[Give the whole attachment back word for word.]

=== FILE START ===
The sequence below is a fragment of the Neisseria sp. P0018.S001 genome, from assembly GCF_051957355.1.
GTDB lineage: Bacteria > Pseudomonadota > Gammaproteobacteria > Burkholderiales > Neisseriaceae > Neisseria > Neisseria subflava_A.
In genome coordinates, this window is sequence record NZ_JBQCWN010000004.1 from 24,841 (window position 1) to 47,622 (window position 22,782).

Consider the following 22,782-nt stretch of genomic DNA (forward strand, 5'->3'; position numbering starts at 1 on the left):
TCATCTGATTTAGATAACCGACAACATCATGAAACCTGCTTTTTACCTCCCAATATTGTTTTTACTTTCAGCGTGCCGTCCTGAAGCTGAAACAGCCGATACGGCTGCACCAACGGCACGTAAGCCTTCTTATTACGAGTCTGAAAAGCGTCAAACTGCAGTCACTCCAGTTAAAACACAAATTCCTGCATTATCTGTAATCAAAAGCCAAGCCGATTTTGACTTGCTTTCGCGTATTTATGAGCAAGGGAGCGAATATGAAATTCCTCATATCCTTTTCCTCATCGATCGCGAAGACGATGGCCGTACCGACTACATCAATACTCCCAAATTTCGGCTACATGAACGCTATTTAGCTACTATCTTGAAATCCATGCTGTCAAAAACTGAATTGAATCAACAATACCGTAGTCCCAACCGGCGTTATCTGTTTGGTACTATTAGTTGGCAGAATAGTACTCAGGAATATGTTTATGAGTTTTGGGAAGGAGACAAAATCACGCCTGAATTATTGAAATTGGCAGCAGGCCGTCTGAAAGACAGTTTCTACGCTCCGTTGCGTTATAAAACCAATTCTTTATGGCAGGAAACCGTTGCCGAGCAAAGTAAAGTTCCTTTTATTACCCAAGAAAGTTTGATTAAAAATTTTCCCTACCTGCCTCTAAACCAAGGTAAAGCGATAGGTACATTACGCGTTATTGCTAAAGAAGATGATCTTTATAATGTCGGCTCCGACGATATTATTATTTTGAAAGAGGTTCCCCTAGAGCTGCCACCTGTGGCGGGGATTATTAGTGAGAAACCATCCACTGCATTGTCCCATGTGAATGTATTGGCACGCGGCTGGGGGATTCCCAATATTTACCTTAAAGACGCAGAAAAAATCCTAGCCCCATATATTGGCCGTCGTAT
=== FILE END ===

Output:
The sequence below is a fragment of the Neisseria sp. P0018.S001 genome, from assembly GCF_051957355.1.
GTDB lineage: Bacteria > Pseudomonadota > Gammaproteobacteria > Burkholderiales > Neisseriaceae > Neisseria > Neisseria subflava_A.
In genome coordinates, this window is sequence record NZ_JBQCWN010000004.1 from 24,841 (window position 1) to 47,622 (window position 22,782).

Consider the following 22,782-nt stretch of genomic DNA (forward strand, 5'->3'; position numbering starts at 1 on the left):
TCATCTGATTTAGATAACCGACAACATCATGAAACCTGCTTTTTACCTCCCAATATTGTTTTTACTTTCAGCGTGCCGTCCTGAAGCTGAAACAGCCGATACGGCTGCACCAACGGCACGTAAGCCTTCTTATTACGAGTCTGAAAAGCGTCAAACTGCAGTCACTCCAGTTAAAACACAAATTCCTGCATTATCTGTAATCAAAAGCCAAGCCGATTTTGACTTGCTTTCGCGTATTTATGAGCAAGGGAGCGAATATGAAATTCCTCATATCCTTTTCCTCATCGATCGCGAAGACGATGGCCGTACCGACTACATCAATACTCCCAAATTTCGGCTACATGAACGCTATTTAGCTACTATCTTGAAATCCATGCTGTCAAAAACTGAATTGAATCAACAATACCGTAGTCCCAACCGGCGTTATCTGTTTGGTACTATTAGTTGGCAGAATAGTACTCAGGAATATGTTTATGAGTTTTGGGAAGGAGACAAAATCACGCCTGAATTATTGAAATTGGCAGCAGGCCGTCTGAAAGACAGTTTCTACGCTCCGTTGCGTTATAAAACCAATTCTTTATGGCAGGAAACCGTTGCCGAGCAAAGTAAAGTTCCTTTTATTACCCAAGAAAGTTTGATTAAAAATTTTCCCTACCTGCCTCTAAACCAAGGTAAAGCGATAGGTACATTACGCGTTATTGCTAAAGAAGATGATCTTTATAATGTCGGCTCCGACGATATTATTATTTTGAAAGAGGTTCCCCTAGAGCTGCCACCTGTGGCGGGGATTATTAGTGAGAAACCATCCACTGCATTGTCCCATGTGAATGTATTGGCACGCGGCTGGGGGATTCCCAATATTTACCTTAAAGACGCAGAAAAAATCCTAGCCCCATATATTGGCCGTCGTAT